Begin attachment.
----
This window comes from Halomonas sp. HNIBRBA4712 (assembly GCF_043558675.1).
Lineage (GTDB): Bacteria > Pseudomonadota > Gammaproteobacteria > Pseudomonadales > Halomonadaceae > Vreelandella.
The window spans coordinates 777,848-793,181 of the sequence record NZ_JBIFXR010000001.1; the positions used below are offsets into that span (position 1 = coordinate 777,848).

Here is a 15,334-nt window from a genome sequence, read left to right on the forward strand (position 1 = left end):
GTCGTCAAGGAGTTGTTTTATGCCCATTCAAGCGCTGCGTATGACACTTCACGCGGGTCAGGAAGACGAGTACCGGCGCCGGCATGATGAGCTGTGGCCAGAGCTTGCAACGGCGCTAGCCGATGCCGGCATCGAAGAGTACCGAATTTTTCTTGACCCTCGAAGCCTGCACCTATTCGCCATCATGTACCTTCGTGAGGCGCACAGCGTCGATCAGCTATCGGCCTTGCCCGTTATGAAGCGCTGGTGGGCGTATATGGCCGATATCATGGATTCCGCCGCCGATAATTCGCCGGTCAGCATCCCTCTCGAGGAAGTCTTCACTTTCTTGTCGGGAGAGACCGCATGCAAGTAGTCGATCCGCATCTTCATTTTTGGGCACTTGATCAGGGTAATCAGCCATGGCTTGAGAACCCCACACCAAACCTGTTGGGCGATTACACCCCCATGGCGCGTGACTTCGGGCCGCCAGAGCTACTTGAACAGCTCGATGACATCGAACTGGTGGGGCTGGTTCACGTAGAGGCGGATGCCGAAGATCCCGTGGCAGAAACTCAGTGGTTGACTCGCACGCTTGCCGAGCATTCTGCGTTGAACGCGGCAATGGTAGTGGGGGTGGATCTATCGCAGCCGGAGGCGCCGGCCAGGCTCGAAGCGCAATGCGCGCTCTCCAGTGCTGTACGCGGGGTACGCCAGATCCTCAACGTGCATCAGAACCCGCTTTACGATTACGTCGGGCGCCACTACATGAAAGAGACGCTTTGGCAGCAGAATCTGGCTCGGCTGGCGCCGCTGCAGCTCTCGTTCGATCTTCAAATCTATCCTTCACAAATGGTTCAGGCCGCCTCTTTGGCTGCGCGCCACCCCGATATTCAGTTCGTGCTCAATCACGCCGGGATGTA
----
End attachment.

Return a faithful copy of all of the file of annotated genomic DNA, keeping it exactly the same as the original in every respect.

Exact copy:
This window comes from Halomonas sp. HNIBRBA4712 (assembly GCF_043558675.1).
Lineage (GTDB): Bacteria > Pseudomonadota > Gammaproteobacteria > Pseudomonadales > Halomonadaceae > Vreelandella.
The window spans coordinates 777,848-793,181 of the sequence record NZ_JBIFXR010000001.1; the positions used below are offsets into that span (position 1 = coordinate 777,848).

Here is a 15,334-nt window from a genome sequence, read left to right on the forward strand (position 1 = left end):
GTCGTCAAGGAGTTGTTTTATGCCCATTCAAGCGCTGCGTATGACACTTCACGCGGGTCAGGAAGACGAGTACCGGCGCCGGCATGATGAGCTGTGGCCAGAGCTTGCAACGGCGCTAGCCGATGCCGGCATCGAAGAGTACCGAATTTTTCTTGACCCTCGAAGCCTGCACCTATTCGCCATCATGTACCTTCGTGAGGCGCACAGCGTCGATCAGCTATCGGCCTTGCCCGTTATGAAGCGCTGGTGGGCGTATATGGCCGATATCATGGATTCCGCCGCCGATAATTCGCCGGTCAGCATCCCTCTCGAGGAAGTCTTCACTTTCTTGTCGGGAGAGACCGCATGCAAGTAGTCGATCCGCATCTTCATTTTTGGGCACTTGATCAGGGTAATCAGCCATGGCTTGAGAACCCCACACCAAACCTGTTGGGCGATTACACCCCCATGGCGCGTGACTTCGGGCCGCCAGAGCTACTTGAACAGCTCGATGACATCGAACTGGTGGGGCTGGTTCACGTAGAGGCGGATGCCGAAGATCCCGTGGCAGAAACTCAGTGGTTGACTCGCACGCTTGCCGAGCATTCTGCGTTGAACGCGGCAATGGTAGTGGGGGTGGATCTATCGCAGCCGGAGGCGCCGGCCAGGCTCGAAGCGCAATGCGCGCTCTCCAGTGCTGTACGCGGGGTACGCCAGATCCTCAACGTGCATCAGAACCCGCTTTACGATTACGTCGGGCGCCACTACATGAAAGAGACGCTTTGGCAGCAGAATCTGGCTCGGCTGGCGCCGCTGCAGCTCTCGTTCGATCTTCAAATCTATCCTTCACAAATGGTTCAGGCCGCCTCTTTGGCTGCGCGCCACCCCGATATTCAGTTCGTGCTCAATCACGCCGGGATGTA